“The eye of the master makes the horse fat”.
Put simply, the ‘master’ was and experienced knowledgeable horseperson. An experienced horse person can walk into a stable and in a second and know that a horse is too thin, too fat, lame, sick aggressive or sour as well as many other aspects of the horse’s health and personality.
An experienced instructor will pick up wrong canter leads and incorrect diagonals in a flash while they are teaching a group of riders. At the same time they will be giving individual instruction to each of the riders to improve their skills. As the riders improve their skills the horses will be working happier and more correctly the longer the experienced instructor is teaching the group. The horses will continue to improve in education even though the experienced instructor may not ride them.
When beginner instructors start teaching it may take a while to build up these skills. First of all they need the confidence to go and take control of a group or even an individual rider who may be older and possibly more experienced than them.
They may not ‘see’ the diagonals, canter leads or some basic rider position faults. If you are teaching horse riding instructors to develop their eye or learning to develop your eye for these faults, the instructions below may help
First make sure that the rider is riding the horse in a regular rhythm in the trot. It is difficult if the horse is continually breaking gait, running on or has an inconsistent rhythm.
Then look at when the rider’s seat hits the saddle. Say ‘down’, ‘down’, ‘down’ consistently each time you see the seat and the saddle connect so that you feel the same rhythm yourself. It is interesting that often the beginner horse riding instructor will ‘nod’ their head at the same time the rider’s seat touches the saddle. If this happens, you know that they have the rhythm firmly established.
Then keeping the same rhythm, watch the inside hind leg and establish the same rhythm saying ‘down’, ‘down’, ‘down’ at the same time.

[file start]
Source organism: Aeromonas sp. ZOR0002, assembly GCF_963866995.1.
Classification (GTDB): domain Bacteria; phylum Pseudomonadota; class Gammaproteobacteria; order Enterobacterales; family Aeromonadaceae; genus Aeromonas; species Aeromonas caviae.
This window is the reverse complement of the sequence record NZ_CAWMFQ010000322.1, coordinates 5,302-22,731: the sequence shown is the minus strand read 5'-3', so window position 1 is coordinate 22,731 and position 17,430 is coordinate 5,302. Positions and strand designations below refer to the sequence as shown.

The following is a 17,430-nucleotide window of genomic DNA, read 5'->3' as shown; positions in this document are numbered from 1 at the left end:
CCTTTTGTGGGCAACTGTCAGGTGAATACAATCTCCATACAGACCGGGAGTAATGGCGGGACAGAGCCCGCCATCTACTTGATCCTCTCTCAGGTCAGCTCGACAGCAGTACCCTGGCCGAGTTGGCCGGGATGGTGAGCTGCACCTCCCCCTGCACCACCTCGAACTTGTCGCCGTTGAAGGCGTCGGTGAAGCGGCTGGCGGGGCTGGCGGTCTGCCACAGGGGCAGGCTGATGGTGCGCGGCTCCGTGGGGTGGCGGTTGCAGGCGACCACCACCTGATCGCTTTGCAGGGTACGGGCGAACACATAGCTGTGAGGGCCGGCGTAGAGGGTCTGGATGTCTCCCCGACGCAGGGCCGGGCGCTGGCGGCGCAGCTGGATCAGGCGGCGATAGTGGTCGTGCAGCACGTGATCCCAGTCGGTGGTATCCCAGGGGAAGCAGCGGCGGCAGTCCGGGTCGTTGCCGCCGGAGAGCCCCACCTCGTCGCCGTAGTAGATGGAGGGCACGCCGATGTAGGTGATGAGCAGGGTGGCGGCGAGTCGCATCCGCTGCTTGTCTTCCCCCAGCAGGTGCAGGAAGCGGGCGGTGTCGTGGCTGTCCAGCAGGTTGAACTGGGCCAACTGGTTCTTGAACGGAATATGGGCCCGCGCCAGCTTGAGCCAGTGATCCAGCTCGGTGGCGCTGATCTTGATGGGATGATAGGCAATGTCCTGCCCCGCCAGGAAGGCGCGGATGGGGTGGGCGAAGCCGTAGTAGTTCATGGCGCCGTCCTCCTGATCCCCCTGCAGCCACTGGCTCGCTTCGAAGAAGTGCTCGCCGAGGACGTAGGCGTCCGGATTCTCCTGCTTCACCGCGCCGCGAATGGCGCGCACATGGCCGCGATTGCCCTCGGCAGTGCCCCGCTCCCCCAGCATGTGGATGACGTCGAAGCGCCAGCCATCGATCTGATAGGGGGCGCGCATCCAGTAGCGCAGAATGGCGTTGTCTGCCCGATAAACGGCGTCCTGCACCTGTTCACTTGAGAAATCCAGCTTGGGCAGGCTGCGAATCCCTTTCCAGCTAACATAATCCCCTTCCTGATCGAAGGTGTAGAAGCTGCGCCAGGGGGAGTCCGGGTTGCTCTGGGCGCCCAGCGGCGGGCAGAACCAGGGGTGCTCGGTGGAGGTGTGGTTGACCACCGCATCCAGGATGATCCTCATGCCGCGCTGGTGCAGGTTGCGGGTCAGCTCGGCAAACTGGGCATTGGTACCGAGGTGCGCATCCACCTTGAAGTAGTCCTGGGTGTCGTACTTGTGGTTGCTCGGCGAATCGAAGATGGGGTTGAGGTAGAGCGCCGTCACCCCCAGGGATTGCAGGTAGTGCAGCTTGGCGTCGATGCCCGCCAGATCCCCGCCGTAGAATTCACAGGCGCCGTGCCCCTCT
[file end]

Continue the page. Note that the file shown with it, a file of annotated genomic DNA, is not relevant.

To confirm that you have the same beat and that the rider is sitting at the same time the inside hind leg is touching the ground; you should be easily to swap your vision between the two. If you do this last step correctly you will soon be able to see the complete picture and easily notice if someone is on the incorrect diagonal.
The easiest way to start to develop you ‘eye’ for canter leads is to look at the leading leg. This is the front leg that touches the ground last in canter. Because it is the final beat and touches the ground last ,it lands in front of the other legs during the canter stride.
At this stage, look for the inside front leg to be on the inside of the circle.
Once you have established that the horse is on the correct leading leg then look at the hind legs. The inside hind leg lands after the outside hind and it should also be in front.
As you develop your eye you should also make sure the horse has three clear, correct beats (outside hind, inside hind and outside fore together then the inside fore).
Before you look at the rider you are teaching you should have a very clear picture/ video in your mind of a rider who is in the correct position.
Then almost ‘paste’ it over your rider to see where the differences are. The lower leg may be too far forward which results in the rider having difficulty balancing in some paces. The hands may be moving up and down while the rider is in rising trot, or the rider may rock backwards and forwards in the canter.
Work out where the differences are and make the corrections. Usually start with the seat, then the lower legs, then the body and then the hands.